The case of a 12-year-old boy’s “sexual experimentation” with male friends in a garden shed more than 10 years ago has joined a series of legal challenges to UK policy on maintenance and disclosure of records of “spent” convictions and police cautions.
The boy, G, and his mother had been told in 2006 the record of his “reprimand” (a minor caution for juveniles; see S.65 Crime and Disorder Act 1998) for two counts of sexual assault would be wiped out when he was 18. But when in 2011 he applied for a job in an employment agency at the library of a local college he was shocked to find that the police reprimand appeared on records at the Criminal Records Bureau. He withdrew his application to avoid the reprimand being revealed.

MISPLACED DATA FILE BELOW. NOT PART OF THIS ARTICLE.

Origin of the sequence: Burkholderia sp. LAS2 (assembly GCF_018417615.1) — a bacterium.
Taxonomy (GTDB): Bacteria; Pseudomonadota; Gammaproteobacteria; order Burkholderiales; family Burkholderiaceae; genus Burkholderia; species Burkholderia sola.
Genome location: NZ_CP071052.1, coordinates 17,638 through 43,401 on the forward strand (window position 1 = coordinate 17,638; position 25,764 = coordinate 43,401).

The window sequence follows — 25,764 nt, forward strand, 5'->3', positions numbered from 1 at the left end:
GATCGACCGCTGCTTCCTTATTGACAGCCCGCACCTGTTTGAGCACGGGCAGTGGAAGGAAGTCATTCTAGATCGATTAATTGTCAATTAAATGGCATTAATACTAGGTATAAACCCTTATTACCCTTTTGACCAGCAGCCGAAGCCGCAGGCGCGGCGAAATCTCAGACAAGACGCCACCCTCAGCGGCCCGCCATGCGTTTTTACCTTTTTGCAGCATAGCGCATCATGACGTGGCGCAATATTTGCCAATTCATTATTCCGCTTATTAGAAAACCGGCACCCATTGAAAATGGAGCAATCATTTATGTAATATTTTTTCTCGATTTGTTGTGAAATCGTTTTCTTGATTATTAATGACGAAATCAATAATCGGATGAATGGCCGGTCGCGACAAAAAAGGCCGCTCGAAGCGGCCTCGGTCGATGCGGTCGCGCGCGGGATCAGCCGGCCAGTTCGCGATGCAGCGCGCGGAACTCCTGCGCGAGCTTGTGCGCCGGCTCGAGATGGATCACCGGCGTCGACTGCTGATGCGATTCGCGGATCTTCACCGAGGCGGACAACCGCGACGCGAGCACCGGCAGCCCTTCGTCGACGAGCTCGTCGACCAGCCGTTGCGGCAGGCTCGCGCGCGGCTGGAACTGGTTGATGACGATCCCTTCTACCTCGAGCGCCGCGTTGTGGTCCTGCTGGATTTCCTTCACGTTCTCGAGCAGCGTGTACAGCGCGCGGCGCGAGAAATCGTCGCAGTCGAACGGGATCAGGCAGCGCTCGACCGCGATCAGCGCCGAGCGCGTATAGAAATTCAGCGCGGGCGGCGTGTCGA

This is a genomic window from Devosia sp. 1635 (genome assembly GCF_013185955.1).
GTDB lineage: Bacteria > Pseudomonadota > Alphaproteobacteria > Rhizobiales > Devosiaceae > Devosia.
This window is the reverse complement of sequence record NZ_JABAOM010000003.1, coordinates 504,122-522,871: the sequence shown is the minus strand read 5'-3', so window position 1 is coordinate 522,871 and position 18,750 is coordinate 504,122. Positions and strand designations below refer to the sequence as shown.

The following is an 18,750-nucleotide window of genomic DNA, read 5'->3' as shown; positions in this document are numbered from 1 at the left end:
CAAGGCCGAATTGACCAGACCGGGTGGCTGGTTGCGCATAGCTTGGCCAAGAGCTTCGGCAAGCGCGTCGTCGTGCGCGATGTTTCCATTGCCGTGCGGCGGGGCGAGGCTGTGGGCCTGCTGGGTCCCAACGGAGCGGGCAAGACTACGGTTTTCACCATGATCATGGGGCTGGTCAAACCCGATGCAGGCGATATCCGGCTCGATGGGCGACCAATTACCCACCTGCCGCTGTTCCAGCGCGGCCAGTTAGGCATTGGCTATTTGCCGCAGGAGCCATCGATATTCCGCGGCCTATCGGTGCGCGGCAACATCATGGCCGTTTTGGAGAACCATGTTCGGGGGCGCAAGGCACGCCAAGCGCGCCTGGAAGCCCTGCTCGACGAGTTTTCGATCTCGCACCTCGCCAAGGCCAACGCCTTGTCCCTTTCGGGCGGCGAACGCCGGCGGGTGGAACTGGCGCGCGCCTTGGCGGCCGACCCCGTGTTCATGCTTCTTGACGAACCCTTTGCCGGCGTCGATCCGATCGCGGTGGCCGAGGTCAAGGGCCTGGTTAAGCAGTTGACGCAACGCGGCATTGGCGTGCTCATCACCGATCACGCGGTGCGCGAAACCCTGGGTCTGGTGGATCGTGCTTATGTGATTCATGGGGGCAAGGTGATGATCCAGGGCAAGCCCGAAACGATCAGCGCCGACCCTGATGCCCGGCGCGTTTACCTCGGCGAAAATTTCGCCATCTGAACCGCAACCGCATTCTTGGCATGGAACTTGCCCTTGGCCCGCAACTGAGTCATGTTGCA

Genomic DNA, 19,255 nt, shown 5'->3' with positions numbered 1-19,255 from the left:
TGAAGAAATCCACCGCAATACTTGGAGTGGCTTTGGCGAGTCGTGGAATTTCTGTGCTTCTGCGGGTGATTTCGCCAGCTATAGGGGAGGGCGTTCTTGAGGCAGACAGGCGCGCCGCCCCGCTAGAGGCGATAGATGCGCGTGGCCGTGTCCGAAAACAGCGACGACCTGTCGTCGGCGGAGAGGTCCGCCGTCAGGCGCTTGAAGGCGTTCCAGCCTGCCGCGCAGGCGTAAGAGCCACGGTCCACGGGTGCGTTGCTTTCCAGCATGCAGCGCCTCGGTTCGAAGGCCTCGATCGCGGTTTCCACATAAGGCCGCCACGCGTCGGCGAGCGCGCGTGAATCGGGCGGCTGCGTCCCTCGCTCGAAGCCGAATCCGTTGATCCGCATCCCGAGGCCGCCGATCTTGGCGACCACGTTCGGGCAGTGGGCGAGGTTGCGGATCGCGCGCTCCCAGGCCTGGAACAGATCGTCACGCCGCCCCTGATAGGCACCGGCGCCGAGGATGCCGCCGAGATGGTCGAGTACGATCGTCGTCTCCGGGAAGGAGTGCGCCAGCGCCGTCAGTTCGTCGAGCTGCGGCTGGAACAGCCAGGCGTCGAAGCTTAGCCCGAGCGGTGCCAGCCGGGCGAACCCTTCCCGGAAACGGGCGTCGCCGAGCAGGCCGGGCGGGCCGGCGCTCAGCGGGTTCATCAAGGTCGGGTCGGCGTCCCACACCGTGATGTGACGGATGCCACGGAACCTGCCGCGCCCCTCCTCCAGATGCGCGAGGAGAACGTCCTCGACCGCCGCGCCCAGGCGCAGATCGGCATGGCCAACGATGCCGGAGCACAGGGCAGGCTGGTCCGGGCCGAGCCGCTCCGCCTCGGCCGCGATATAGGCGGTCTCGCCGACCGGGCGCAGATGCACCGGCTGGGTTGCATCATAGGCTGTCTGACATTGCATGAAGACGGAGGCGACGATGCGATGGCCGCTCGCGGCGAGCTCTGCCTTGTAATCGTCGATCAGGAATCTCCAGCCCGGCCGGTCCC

In 2006 Association of Chief Police Officers (ACPO) policy on keeping records had changed from weeding them out after five years if there was no subsequent offending to retention for 10 years. After 2009 it became police policy to retain caution and conviction information until the subject reaches 100 years of age.
G and his mother had been misinformed about the five year period and now he had been caught by the “aged 100 rule”. An appeal by G to the Chief Constable of Surrey for the record to be expunged was rejected. Continue reading